Radial engines have their cylinders arranged in a star pattern in a single plane, with four stroke engines using an odd-number of cylinders to maintain an every-other-piston firing order (given that an ignition impulse occurs once in a cylinder per two revolutions of the crankshaft). The German word for the radial engine is ‘sternmotor’ – star motor.

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Radial engines use a master connecting rod and articulating connecting rods for the remaining cylinders. Radials can be built in multi-row configurations, which the BMW 801 is an example of. There is an excellent gif of a radial engine in action showing the connecting rod assembly and the planetary gearset used for valve actuation in Wikipedia.

The RLM at first was reluctant to allow BMW to pursue the twin row radial, but eventually relented and many versions of the 801 made their way into aircraft. The Junkers 88 and follow on 188 used BMW 801 radial engines as did the fearsome Focke Wulf 190.

READ ALSO: Chapters of BMW History

But BMW did not supply engines for all of the variations of the planes that BMW engines were used in – Jumo, Junkers Motorenwerke, and Daimler-Benz also supplied engines that could be used. The BMW 801, however, was one of the first motors to be built ready-to-install. It also incorporated direct fuel injection, and in some turbo-supercharged variants, water-methanol injection. In addition the 801 was equipped with a significant productivity enhancement for pilots, the ‘Kommandogerät”, an analog hydra-mechanical computer that managed propeller pitch, ignition timing, fuel flow, and supercharger settings with a single lever.

BMW also developed the 003 jet engine, which was to have powered the Messerschmidt 262, but that engine was not as fully developed as the Jumo jet which did power the Me 262. In addition to the jet motor, BMW also developed rocket motors, some used in novel new air-to-air guided missiles. There is some thought that it was the work on jets and rockets that placed BMW on a post-war allied ‘do not revive’ list.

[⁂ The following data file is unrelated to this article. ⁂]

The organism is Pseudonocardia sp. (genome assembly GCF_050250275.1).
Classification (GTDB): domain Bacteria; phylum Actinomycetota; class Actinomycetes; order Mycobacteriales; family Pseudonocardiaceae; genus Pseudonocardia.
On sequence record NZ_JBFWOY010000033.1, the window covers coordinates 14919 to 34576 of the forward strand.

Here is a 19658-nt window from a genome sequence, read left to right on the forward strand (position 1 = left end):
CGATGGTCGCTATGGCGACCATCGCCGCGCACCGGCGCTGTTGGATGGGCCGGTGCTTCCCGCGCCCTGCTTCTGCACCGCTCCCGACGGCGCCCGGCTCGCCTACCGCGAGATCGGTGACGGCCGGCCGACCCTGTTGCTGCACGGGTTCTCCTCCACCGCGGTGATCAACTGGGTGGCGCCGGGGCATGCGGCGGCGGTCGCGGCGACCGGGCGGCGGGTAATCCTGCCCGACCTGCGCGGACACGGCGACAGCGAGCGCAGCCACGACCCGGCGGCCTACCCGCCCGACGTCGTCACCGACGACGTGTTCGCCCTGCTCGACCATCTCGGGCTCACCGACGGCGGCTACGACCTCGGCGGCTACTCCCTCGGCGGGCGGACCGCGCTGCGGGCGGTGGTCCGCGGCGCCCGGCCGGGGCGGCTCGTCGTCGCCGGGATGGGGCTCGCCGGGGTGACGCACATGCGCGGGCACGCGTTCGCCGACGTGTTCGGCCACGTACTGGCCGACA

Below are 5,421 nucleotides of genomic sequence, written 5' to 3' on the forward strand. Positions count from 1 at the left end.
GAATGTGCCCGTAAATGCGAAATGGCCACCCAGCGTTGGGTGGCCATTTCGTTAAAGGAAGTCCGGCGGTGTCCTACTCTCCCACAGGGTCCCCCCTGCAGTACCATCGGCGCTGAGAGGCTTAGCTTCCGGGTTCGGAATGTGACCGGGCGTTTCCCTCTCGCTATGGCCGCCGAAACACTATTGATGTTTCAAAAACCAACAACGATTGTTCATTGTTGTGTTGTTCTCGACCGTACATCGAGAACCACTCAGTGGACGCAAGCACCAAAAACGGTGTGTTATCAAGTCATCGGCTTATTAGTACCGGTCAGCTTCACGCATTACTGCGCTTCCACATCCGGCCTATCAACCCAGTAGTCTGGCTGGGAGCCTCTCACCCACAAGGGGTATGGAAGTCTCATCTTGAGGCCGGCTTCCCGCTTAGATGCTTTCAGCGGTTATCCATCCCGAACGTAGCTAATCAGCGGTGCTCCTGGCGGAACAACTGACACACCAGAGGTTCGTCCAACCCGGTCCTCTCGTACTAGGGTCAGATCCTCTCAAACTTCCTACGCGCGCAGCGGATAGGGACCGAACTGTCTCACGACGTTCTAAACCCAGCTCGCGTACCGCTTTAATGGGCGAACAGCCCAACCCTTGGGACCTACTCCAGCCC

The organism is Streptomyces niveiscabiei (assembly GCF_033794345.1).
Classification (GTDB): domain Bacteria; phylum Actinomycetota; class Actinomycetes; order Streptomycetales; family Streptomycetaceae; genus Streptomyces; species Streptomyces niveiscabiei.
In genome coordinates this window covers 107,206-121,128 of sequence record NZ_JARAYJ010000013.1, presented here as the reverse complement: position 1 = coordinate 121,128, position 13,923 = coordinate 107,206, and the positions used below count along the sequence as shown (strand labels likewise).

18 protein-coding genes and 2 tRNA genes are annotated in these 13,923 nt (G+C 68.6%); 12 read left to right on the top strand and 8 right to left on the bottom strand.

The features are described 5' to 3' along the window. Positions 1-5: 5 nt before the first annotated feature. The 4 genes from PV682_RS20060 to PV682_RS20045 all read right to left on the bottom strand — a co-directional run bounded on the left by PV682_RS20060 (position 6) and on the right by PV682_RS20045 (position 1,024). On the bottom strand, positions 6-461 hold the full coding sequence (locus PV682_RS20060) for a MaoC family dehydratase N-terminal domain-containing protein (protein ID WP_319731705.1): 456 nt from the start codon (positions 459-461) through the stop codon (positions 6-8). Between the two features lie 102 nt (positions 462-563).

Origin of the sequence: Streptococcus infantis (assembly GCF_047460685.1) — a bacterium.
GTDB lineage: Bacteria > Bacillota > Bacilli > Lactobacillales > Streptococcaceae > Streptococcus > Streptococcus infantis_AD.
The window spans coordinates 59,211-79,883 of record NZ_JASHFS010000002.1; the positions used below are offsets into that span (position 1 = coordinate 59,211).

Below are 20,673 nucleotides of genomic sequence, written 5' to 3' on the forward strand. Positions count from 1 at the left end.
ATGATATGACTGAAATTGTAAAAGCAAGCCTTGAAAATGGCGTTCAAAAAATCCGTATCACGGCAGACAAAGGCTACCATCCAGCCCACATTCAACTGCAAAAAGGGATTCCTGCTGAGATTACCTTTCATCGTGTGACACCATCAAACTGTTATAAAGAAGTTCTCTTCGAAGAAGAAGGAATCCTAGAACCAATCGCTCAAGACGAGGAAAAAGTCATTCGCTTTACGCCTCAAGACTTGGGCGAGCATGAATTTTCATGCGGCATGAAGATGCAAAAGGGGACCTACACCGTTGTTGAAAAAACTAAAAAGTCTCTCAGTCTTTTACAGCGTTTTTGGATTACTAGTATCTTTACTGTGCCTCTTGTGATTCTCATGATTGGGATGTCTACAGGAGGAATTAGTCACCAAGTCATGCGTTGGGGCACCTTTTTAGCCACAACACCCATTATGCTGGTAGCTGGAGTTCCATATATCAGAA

With the increased demand for aero engines BMW was forced by the RLM to shelve any planning/production of automobiles onto the back burner. In addition they had forced BMW to move production of motorcycles to Eisenach where the BMW R75 was built. The R75 was equipped with an OHV boxer two cylinder motor, propshaft and driven-wheel side car. During the war years continuous development occurred to meet the extraordinary conditions on the eastern front. The Soviets were impressed with the R75 and copied it. (See http://imz-ural.com)

Needing manpower to operate the factories, as Germany mobilized more of its young men for armed service, required that Germans’ places on farms and factory floors be taken by ‘volunteer’ labor from the western conquests, and Italians – among others – migrating north. As time went on and more of eastern Europe and Russia were subsumed in German military advances, the prisoner populations of those conquests were forcibly put to work – as slave labor – in German farms and factories. BMW’s ‘shadow’ factory in Allach was supplied by labor from satellites of the Dachau concentration camp. It was another dark facet of an incredibly cruel regime.